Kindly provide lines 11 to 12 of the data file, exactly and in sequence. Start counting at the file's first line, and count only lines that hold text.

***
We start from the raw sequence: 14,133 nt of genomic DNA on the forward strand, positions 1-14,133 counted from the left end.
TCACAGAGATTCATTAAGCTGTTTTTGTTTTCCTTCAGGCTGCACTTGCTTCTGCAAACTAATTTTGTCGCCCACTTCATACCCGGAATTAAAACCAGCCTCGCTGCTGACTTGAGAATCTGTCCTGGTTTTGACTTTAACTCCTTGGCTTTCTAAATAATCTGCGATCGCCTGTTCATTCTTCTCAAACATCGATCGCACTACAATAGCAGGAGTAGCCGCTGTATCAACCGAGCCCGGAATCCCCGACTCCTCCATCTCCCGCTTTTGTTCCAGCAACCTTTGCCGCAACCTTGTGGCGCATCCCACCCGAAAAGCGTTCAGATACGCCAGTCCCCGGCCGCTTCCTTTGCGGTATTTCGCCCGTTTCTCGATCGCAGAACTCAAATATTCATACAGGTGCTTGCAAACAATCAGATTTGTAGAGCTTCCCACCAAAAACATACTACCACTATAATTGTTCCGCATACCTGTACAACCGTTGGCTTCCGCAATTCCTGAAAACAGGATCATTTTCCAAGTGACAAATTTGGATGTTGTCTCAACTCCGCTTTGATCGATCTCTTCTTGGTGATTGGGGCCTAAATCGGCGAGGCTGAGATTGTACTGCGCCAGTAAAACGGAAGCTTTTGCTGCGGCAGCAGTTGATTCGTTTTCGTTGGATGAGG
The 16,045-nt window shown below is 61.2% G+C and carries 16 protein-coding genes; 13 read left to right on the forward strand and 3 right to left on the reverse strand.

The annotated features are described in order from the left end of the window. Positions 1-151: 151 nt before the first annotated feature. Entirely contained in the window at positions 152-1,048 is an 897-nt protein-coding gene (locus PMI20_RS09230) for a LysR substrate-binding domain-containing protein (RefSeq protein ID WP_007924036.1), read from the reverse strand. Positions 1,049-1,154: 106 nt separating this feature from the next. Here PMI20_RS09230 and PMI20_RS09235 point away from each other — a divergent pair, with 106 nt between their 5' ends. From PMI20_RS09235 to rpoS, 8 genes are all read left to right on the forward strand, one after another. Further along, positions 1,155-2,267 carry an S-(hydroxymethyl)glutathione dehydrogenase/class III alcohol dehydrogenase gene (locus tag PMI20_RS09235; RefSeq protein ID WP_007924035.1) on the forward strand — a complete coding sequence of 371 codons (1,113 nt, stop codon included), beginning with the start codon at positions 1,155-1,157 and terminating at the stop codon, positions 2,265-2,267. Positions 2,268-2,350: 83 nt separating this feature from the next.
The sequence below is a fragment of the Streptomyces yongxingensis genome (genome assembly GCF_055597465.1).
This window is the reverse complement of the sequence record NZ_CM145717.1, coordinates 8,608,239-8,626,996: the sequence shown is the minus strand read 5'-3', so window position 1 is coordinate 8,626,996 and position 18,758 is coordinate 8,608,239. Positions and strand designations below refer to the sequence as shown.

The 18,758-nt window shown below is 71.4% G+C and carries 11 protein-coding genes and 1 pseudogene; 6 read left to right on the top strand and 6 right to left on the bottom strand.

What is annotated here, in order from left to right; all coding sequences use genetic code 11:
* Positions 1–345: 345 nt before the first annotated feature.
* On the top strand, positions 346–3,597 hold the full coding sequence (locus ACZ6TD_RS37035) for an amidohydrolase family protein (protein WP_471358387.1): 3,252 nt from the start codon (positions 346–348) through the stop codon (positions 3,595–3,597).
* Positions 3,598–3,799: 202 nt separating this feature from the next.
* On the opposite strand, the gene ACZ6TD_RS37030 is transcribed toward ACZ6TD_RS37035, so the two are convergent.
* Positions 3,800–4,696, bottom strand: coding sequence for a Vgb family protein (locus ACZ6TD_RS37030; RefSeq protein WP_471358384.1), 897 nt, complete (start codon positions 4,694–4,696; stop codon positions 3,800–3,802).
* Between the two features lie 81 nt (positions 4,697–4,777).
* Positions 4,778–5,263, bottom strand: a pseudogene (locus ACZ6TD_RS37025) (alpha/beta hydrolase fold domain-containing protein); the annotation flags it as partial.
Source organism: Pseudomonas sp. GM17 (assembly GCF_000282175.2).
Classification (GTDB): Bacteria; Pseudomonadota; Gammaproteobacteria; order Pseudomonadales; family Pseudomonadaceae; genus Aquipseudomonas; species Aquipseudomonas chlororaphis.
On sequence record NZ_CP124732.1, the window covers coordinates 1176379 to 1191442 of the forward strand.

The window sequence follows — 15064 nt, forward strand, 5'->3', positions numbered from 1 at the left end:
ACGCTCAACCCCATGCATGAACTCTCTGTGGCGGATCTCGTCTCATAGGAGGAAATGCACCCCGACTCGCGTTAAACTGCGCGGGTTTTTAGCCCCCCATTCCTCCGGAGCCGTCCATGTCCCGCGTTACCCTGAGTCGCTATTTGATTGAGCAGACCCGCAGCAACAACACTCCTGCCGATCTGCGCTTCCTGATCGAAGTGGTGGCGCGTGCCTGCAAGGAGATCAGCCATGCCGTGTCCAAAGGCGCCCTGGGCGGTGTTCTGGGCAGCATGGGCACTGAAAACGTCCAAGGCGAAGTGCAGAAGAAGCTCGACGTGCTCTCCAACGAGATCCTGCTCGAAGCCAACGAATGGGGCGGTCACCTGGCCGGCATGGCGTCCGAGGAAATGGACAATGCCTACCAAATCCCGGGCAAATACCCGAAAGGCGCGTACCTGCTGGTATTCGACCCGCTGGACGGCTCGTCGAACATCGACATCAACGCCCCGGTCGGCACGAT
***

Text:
* Positions 3,598–3,799: 202 nt separating this feature from the next.
* On the opposite strand, the gene ACZ6TD_RS37030 is transcribed toward ACZ6TD_RS37035, so the two are convergent.